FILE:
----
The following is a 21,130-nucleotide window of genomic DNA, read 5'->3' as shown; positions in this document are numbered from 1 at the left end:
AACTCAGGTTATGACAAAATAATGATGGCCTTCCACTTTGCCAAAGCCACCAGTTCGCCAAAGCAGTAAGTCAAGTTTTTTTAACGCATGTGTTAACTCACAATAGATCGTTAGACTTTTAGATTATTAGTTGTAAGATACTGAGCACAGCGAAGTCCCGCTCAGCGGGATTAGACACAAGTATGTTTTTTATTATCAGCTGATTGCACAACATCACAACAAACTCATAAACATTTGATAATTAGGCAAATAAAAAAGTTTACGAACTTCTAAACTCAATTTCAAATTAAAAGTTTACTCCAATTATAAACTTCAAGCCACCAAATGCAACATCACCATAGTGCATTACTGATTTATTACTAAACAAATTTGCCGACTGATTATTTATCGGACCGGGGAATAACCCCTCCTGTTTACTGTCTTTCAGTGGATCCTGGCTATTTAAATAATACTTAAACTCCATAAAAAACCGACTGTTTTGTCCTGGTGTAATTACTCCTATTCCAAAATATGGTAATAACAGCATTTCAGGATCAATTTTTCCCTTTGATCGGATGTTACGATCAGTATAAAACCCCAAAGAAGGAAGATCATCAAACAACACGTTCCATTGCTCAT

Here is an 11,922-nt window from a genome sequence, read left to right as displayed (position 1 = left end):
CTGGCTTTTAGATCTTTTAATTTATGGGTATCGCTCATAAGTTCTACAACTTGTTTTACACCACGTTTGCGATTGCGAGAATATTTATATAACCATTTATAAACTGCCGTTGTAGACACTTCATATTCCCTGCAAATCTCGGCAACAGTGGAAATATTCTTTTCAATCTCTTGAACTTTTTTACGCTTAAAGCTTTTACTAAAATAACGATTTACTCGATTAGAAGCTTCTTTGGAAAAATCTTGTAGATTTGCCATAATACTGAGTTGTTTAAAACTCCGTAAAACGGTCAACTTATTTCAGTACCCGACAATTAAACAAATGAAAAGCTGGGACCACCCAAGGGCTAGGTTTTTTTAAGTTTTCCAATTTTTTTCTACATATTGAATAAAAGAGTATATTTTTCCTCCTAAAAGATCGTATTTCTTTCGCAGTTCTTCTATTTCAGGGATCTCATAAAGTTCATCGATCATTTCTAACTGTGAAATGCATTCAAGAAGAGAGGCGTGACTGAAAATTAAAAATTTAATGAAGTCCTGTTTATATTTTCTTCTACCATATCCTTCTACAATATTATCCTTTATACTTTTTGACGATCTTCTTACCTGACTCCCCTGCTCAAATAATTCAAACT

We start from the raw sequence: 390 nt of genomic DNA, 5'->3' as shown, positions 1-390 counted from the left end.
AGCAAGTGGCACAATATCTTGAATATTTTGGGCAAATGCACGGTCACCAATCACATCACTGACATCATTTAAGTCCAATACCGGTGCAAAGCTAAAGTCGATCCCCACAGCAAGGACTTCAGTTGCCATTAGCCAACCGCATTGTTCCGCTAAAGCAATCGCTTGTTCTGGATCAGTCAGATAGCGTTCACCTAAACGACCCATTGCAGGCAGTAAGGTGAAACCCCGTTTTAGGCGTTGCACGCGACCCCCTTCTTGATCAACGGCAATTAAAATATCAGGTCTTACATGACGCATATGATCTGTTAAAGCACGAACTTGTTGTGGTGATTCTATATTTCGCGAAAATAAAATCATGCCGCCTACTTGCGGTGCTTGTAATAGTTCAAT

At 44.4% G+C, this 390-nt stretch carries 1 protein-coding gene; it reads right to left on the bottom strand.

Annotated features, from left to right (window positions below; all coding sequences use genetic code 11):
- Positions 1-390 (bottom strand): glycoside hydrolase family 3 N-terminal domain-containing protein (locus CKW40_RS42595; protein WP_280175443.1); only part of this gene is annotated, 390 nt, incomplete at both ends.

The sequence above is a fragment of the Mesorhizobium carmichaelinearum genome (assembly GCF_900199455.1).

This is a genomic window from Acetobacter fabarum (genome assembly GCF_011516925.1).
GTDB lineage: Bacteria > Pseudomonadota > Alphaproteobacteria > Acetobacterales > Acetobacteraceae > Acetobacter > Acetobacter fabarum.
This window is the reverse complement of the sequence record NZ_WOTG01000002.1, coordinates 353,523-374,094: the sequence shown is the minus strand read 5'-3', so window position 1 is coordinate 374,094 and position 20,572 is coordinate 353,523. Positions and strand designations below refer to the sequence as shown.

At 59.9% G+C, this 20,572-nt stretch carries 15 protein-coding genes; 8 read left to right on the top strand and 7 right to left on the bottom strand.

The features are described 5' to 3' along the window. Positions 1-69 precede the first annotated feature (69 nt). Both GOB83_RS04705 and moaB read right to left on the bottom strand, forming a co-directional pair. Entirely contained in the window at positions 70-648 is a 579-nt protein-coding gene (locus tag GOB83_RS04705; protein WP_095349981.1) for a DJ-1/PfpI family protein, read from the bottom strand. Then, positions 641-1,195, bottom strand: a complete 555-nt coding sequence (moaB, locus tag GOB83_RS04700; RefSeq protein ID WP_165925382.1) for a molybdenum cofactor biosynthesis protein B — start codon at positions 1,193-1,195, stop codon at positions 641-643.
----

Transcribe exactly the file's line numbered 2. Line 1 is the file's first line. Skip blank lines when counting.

AACTCAGGTTATGACAAAATAATGATGGCCTTCCACTTTGCCAAAGCCACCAGTTCGCCAAAGCAGTAAGTCAAGTTTTTTTAACGCATGTGTTAACTCACAATAGATCGTTAGACTTTTAGATTATTAGTTGTAAGATACTGAGCACAGCGAAGTCCCGCTCAGCGGGATTAGACACAAGTATGTTTTTTATTATCAGCTGATTGCACAACATCACAACAAACTCATAAACATTTGATAATTAGGCAAATAAAAAAGTTTACGAACTTCTAAACTCAATTTCAAATTAAAAGTTTACTCCAATTATAAACTTCAAGCCACCAAATGCAACATCACCATAGTGCATTACTGATTTATTACTAAACAAATTTGCCGACTGATTATTTATCGGACCGGGGAATAACCCCTCCTGTTTACTGTCTTTCAGTGGATCCTGGCTATTTAAATAATACTTAAACTCCATAAAAAACCGACTGTTTTGTCCTGGTGTAATTACTCCTATTCCAAAATATGGTAATAACAGCATTTCAGGATCAATTTTTCCCTTTGATCGGATGTTACGATCAGTATAAAACCCCAAAGAAGGAAGATCATCAAACAACACGTTCCATTGCTCAT